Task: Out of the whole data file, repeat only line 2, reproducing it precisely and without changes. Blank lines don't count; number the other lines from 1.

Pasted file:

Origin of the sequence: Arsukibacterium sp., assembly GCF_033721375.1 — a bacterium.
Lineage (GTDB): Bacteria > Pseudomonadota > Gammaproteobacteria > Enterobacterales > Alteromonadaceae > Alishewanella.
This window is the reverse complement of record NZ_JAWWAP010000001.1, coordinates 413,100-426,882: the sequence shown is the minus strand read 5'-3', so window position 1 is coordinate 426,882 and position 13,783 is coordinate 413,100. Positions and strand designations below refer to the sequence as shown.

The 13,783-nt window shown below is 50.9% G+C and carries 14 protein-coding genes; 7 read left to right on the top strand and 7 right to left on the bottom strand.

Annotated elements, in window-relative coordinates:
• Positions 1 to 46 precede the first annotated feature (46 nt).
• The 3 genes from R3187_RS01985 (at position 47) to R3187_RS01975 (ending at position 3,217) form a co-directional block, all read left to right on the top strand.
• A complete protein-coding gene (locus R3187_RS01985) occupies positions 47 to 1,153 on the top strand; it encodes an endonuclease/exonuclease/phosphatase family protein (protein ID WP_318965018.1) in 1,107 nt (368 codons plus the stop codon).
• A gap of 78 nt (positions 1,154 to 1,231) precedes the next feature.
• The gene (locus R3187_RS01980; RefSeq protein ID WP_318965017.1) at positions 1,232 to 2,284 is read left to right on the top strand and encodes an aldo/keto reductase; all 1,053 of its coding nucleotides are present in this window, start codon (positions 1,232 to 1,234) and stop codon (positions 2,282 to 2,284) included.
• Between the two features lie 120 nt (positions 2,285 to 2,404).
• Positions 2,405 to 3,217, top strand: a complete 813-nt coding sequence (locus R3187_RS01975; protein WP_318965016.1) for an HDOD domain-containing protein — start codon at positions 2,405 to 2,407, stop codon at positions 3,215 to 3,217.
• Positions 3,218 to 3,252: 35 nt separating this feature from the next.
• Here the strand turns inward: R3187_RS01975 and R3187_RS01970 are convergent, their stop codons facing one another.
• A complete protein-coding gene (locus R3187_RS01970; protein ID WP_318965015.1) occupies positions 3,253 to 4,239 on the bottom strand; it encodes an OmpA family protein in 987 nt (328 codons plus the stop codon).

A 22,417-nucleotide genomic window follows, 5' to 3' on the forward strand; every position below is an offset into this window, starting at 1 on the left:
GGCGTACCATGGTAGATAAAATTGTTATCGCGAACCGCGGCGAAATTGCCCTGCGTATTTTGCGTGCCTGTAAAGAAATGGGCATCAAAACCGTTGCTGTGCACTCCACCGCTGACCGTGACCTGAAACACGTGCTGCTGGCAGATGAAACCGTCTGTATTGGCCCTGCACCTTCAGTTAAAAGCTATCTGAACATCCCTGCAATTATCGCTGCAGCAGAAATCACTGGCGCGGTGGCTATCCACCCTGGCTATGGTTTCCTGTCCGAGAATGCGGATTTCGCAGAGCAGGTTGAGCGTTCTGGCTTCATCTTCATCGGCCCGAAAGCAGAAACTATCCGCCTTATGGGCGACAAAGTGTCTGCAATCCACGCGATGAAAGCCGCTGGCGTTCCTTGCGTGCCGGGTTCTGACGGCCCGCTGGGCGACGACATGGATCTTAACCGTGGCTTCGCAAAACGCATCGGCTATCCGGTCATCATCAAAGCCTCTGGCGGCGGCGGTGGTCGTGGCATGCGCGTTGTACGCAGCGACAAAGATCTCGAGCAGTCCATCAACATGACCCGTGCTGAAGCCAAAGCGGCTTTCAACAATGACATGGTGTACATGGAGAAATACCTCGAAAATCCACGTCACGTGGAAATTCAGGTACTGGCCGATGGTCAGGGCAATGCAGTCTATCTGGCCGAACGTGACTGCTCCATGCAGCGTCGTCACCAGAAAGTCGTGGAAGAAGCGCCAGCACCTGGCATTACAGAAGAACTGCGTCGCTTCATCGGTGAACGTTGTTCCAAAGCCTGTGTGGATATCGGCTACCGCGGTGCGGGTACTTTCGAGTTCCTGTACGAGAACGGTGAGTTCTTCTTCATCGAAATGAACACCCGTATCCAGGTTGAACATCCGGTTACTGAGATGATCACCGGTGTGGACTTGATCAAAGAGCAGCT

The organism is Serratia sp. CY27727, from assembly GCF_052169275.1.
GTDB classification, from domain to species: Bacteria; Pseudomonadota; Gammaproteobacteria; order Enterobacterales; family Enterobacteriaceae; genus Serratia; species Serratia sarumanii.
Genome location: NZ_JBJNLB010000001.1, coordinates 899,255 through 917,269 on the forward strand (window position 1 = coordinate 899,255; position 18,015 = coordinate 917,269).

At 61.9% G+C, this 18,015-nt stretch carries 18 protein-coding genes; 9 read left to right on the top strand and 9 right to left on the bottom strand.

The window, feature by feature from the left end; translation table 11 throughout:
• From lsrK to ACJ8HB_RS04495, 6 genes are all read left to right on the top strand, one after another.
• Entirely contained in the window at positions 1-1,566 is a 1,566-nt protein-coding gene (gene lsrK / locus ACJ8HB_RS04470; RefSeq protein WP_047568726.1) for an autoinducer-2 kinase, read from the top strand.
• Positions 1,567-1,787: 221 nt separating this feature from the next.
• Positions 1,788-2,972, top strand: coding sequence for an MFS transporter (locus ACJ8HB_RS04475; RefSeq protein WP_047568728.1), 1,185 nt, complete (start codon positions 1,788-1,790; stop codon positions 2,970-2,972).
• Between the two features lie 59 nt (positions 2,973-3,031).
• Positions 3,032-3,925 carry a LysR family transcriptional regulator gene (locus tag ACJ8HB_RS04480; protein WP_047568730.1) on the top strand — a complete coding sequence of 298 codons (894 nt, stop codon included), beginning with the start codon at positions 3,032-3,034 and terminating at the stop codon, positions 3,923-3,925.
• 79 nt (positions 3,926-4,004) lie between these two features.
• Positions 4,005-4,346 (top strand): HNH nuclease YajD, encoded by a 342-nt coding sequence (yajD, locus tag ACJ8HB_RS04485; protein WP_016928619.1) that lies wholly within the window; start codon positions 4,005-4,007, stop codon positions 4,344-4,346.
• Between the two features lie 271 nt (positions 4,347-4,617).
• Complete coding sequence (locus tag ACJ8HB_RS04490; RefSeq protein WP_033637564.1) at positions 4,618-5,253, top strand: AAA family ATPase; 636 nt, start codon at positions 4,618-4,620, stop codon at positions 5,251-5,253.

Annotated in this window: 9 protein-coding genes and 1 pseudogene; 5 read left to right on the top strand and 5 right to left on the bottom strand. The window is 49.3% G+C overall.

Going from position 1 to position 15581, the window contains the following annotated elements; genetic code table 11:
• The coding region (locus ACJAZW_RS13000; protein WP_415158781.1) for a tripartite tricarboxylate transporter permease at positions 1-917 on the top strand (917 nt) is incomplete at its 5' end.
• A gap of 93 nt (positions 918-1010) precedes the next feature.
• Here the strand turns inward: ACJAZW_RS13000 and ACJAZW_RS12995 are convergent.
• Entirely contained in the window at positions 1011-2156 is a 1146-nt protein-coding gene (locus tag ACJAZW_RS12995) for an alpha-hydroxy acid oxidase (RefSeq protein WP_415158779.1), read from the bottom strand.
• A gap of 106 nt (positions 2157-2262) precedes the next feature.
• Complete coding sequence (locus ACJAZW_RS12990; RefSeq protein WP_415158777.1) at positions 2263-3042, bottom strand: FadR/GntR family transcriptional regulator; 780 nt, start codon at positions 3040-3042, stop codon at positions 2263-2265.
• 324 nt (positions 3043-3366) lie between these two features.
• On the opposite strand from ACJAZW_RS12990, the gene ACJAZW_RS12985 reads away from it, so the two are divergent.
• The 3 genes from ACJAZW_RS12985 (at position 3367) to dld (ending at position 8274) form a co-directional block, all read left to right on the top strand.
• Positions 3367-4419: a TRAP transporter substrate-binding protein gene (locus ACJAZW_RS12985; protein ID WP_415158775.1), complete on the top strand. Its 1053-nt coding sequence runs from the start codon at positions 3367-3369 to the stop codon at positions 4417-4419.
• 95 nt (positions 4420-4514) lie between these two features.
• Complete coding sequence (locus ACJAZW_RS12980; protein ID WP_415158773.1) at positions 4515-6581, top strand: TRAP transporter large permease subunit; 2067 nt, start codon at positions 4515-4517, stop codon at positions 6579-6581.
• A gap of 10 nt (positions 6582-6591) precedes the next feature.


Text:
Lineage (GTDB): Bacteria > Pseudomonadota > Gammaproteobacteria > Enterobacterales > Alteromonadaceae > Alishewanella.